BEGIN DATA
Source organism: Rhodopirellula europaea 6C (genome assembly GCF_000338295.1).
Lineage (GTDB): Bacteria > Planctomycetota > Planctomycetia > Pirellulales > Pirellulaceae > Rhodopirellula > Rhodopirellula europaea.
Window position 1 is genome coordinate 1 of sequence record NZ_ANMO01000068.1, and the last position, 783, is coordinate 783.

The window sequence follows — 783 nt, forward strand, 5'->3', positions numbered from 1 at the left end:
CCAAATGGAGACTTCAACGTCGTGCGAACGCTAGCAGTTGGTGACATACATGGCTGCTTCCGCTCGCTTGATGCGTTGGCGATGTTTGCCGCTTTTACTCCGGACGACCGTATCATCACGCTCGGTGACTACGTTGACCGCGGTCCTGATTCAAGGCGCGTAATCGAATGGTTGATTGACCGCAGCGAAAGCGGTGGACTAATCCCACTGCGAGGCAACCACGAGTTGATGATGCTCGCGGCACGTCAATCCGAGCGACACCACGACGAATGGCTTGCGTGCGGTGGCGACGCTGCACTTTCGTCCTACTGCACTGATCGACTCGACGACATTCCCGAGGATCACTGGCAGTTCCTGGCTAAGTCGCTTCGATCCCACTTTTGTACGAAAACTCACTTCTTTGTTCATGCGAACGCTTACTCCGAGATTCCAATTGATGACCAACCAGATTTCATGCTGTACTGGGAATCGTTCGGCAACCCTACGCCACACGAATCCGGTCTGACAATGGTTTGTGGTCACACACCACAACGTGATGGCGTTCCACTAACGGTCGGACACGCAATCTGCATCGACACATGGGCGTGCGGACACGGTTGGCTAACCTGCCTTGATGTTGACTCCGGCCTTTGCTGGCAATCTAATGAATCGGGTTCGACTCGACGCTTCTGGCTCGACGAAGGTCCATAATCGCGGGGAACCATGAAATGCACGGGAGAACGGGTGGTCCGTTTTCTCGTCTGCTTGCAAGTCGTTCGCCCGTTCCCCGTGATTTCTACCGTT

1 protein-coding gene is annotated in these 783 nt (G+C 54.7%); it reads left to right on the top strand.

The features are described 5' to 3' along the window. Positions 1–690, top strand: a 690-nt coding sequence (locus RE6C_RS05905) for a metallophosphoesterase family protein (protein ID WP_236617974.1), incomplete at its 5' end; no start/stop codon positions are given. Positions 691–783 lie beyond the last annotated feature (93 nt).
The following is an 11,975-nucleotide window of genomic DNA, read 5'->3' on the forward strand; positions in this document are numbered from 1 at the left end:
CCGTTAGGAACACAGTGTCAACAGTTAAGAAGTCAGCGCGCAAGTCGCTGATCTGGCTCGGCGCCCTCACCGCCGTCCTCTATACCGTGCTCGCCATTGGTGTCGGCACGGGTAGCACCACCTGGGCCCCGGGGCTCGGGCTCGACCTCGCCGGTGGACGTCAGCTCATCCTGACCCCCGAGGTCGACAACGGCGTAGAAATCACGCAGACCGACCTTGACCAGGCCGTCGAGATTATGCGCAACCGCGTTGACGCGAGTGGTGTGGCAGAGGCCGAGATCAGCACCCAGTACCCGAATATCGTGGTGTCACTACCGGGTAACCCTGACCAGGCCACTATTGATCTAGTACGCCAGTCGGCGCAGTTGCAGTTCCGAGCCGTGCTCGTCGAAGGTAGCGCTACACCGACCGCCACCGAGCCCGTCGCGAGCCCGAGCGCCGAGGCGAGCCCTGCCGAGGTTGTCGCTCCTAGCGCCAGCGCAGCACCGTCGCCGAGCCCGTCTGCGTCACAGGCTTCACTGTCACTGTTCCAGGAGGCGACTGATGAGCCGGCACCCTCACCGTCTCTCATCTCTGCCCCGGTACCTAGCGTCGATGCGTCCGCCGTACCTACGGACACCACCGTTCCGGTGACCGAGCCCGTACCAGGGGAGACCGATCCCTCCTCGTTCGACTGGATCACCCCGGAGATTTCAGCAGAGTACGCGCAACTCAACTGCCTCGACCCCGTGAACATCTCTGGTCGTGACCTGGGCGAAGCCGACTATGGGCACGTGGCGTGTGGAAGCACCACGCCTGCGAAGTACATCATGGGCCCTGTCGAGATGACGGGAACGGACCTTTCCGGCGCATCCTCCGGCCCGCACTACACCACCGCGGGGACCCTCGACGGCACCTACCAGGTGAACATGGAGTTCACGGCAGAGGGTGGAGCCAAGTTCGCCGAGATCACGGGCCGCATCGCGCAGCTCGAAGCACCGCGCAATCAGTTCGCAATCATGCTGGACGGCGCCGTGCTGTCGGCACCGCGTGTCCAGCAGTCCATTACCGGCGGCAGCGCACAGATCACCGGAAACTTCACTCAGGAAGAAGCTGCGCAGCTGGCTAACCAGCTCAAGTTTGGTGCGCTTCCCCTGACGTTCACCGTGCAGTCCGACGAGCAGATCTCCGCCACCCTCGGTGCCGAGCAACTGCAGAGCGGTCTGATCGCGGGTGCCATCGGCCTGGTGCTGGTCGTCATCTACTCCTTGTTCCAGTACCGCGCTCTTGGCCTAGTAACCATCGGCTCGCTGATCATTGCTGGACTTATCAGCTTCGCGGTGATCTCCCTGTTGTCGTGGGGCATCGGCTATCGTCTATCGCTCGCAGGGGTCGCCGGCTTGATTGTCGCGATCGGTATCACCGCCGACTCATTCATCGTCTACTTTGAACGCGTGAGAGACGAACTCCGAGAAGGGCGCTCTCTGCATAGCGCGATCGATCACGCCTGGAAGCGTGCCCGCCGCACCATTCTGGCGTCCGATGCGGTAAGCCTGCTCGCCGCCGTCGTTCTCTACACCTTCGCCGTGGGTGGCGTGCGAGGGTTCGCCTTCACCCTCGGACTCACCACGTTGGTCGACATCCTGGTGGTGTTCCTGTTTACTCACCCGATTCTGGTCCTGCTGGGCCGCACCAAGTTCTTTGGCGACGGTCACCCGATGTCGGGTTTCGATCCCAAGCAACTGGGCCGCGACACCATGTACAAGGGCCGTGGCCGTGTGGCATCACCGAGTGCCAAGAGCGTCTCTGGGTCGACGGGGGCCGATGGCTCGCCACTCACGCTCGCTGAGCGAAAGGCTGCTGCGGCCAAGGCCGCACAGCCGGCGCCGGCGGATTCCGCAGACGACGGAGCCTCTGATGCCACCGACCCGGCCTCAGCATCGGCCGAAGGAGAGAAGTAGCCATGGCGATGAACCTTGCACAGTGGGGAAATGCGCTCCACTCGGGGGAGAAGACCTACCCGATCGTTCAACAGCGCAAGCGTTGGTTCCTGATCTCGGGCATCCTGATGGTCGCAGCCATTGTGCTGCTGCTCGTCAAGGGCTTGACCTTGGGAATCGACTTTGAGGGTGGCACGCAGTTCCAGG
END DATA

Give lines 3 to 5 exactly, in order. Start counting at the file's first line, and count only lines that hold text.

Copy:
Window position 1 is genome coordinate 1 of sequence record NZ_ANMO01000068.1, and the last position, 783, is coordinate 783.

The window sequence follows — 783 nt, forward strand, 5'->3', positions numbered from 1 at the left end:
CCAAATGGAGACTTCAACGTCGTGCGAACGCTAGCAGTTGGTGACATACATGGCTGCTTCCGCTCGCTTGATGCGTTGGCGATGTTTGCCGCTTTTACTCCGGACGACCGTATCATCACGCTCGGTGACTACGTTGACCGCGGTCCTGATTCAAGGCGCGTAATCGAATGGTTGATTGACCGCAGCGAAAGCGGTGGACTAATCCCACTGCGAGGCAACCACGAGTTGATGATGCTCGCGGCACGTCAATCCGAGCGACACCACGACGAATGGCTTGCGTGCGGTGGCGACGCTGCACTTTCGTCCTACTGCACTGATCGACTCGACGACATTCCCGAGGATCACTGGCAGTTCCTGGCTAAGTCGCTTCGATCCCACTTTTGTACGAAAACTCACTTCTTTGTTCATGCGAACGCTTACTCCGAGATTCCAATTGATGACCAACCAGATTTCATGCTGTACTGGGAATCGTTCGGCAACCCTACGCCACACGAATCCGGTCTGACAATGGTTTGTGGTCACACACCACAACGTGATGGCGTTCCACTAACGGTCGGACACGCAATCTGCATCGACACATGGGCGTGCGGACACGGTTGGCTAACCTGCCTTGATGTTGACTCCGGCCTTTGCTGGCAATCTAATGAATCGGGTTCGACTCGACGCTTCTGGCTCGACGAAGGTCCATAATCGCGGGGAACCATGAAATGCACGGGAGAACGGGTGGTCCGTTTTCTCGTCTGCTTGCAAGTCGTTCGCCCGTTCCCCGTGATTTCTACCGTT